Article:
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    In every family, someone ends up with “the stuff.” It is the goal of The Family Curator to inspire, enlighten, and encourage other family curators in their efforts to preserve and share their own family treasures.

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    Preservation Week: Trash or Treasure? How to Decide What to Keep and What to Throw Away

    Artifacts 16

    Should I keep this? Anyone who has cleaned out a family home or helped settle an estate has probably heard this question more than once. 

    It can be hard for family historians to let go of anything that might carry a family story, no matter how old or broken that keepsake might be. One keepsake isn't much to save, but it doesn't take long for family treasures to become a mountain of memorabilia that threatens to come down on our present life like an avalanche.

    Should I keep the silverplate coffee service that no one likes and will use?
    Should I keep grandpa’s Army uniform?
    Should I keep these old address books? Christmas cards? Bank books?

    So, how do we choose, what to save, what to toss, and what to give away? I've sifted, sorted, and organized dozens of family collections, and discovered that it sometimes "less" is truly "more," even when it comes to family archives. Yes, we could probably find a family story in every single item set aside and saved, but is that the story we want to preserve? Or, knowing the story, can we let the item go?

    Our ancestors were mobile people, and as anyone knows who has ever moved from home to home, each relocation typically involves a kind of triage. Some things are tossed away, others carefully packed up and moved to the new home. Rarely is a home moved intact from place to place.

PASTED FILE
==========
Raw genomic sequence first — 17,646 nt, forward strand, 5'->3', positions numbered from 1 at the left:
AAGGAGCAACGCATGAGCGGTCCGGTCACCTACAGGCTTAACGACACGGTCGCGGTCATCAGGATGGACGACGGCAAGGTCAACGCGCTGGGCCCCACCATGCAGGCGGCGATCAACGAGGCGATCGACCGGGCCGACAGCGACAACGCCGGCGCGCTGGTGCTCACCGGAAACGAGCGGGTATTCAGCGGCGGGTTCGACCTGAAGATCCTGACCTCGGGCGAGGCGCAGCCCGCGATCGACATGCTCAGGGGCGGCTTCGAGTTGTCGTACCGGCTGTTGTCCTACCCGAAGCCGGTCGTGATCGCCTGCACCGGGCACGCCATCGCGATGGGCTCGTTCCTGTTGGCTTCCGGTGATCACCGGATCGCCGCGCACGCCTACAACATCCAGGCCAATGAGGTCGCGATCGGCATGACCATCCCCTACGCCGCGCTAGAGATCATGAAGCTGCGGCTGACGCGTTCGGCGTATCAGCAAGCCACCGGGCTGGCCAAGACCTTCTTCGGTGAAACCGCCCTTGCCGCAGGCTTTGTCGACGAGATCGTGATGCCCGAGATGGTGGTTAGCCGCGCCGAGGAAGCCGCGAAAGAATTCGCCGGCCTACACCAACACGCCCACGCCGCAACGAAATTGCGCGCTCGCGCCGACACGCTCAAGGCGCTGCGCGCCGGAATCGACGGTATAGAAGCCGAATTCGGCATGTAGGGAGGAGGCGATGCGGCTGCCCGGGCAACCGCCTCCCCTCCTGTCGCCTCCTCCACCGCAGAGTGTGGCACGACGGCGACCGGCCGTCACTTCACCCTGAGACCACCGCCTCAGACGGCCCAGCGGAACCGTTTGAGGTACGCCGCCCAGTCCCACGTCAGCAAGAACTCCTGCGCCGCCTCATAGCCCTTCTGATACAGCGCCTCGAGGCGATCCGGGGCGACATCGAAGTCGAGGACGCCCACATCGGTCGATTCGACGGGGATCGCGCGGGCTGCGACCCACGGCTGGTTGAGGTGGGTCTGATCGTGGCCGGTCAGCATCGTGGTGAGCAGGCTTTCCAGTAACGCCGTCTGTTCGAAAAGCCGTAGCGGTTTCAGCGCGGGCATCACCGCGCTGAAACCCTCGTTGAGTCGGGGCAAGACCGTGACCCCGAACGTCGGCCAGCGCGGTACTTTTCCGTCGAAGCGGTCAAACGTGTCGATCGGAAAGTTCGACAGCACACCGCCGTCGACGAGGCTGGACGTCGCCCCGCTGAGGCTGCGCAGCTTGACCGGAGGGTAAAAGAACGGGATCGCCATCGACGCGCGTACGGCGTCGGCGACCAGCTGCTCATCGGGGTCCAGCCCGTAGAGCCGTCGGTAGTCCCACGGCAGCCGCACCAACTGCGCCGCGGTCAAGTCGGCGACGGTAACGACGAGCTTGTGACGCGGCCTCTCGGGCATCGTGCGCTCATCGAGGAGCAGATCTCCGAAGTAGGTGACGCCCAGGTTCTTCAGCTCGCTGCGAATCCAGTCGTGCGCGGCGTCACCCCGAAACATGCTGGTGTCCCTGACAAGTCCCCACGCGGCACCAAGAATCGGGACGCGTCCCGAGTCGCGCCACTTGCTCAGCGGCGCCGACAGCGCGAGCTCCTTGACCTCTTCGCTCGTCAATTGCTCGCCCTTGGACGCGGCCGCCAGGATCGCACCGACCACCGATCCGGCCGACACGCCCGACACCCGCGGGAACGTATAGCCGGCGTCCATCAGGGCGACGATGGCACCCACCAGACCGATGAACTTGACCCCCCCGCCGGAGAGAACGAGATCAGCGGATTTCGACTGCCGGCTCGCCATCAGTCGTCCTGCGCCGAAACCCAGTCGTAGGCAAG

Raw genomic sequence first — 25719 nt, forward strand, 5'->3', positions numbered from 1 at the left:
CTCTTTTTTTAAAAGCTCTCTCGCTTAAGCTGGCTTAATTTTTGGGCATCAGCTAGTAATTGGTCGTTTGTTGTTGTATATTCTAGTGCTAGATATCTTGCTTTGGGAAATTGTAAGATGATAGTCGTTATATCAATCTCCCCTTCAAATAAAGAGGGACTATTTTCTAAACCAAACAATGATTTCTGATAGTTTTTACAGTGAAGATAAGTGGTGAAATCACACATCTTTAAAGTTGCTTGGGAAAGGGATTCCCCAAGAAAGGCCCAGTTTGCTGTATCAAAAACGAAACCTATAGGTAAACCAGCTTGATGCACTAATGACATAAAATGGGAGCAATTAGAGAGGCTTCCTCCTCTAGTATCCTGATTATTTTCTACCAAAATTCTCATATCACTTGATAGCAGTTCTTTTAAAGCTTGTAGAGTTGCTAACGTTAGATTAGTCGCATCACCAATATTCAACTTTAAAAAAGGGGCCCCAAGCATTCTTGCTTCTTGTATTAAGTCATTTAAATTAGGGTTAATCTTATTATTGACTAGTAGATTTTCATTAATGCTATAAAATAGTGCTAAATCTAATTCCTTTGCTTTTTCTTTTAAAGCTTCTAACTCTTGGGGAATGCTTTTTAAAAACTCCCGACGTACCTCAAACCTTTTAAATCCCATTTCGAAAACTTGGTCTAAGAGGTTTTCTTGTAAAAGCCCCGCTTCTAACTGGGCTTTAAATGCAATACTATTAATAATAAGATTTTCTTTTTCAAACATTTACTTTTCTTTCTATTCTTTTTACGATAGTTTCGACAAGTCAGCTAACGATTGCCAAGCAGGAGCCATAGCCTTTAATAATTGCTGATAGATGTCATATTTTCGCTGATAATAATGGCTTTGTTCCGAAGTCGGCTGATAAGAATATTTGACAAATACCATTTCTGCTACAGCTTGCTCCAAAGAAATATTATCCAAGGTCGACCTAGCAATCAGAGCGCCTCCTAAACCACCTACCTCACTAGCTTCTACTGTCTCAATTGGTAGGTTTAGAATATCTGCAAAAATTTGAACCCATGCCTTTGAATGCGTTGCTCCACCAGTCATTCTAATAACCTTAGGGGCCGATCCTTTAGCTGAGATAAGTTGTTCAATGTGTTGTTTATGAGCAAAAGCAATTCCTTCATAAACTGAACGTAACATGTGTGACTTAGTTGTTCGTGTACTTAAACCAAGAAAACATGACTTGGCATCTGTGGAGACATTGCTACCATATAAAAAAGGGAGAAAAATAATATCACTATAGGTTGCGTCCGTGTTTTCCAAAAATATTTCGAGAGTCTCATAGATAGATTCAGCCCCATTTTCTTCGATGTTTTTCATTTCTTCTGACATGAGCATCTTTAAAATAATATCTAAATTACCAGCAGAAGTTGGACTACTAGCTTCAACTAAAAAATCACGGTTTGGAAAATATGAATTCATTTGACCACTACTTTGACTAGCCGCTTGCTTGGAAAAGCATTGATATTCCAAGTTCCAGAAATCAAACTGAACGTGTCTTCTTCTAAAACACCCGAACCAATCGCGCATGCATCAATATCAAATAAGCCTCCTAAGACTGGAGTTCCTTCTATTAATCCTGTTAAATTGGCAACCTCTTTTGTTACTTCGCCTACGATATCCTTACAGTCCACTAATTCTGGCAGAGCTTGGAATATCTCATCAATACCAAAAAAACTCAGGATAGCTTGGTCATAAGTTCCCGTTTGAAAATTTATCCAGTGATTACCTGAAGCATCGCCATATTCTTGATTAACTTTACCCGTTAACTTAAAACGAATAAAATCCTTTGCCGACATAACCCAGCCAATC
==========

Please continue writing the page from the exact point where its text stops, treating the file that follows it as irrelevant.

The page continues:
The same kinds of decisions occur between generations. Sometimes, a son or daughter will inherit an entire home of possessions and need to begin the difficult task of sifting, sorting, saving, and tossing.

    Family historians will want to be on the lookout for anything that documents vital record information (birth, marriage, death records), hints at unknown family members, or fills in the blanks for "mystery years" or "family secrets."

    So, what should what should we keep, and what can we toss or give away?

    It depends.

    An unhelpful answer, I know, but it does. . . depend.

    It depends on how many family collections you have already and how many more you are likely to bring home in the future. – If you have a good storage archival storage space and the time and interest to organize and preserve the items, feel free to save whatever you like.

    It depends on the size of the collection.

    A box filled with family artifacts vs. an entire family home with everything, including the kitchen sink. You might decide to save everything in the box, and be selective when it comes to the house.

    It depends on your relationship with the owner.

    This is not to say that treasures belonging to a favorite aunt are of less value than those belonging to a parent or grandparent. But if you have six aunts and uncles and inherited everything from all of them, you might be wise to be selective about what you preserve in order to allow space, time, and resources for your direct ancestors’ collections,

    It depends on why it was saved.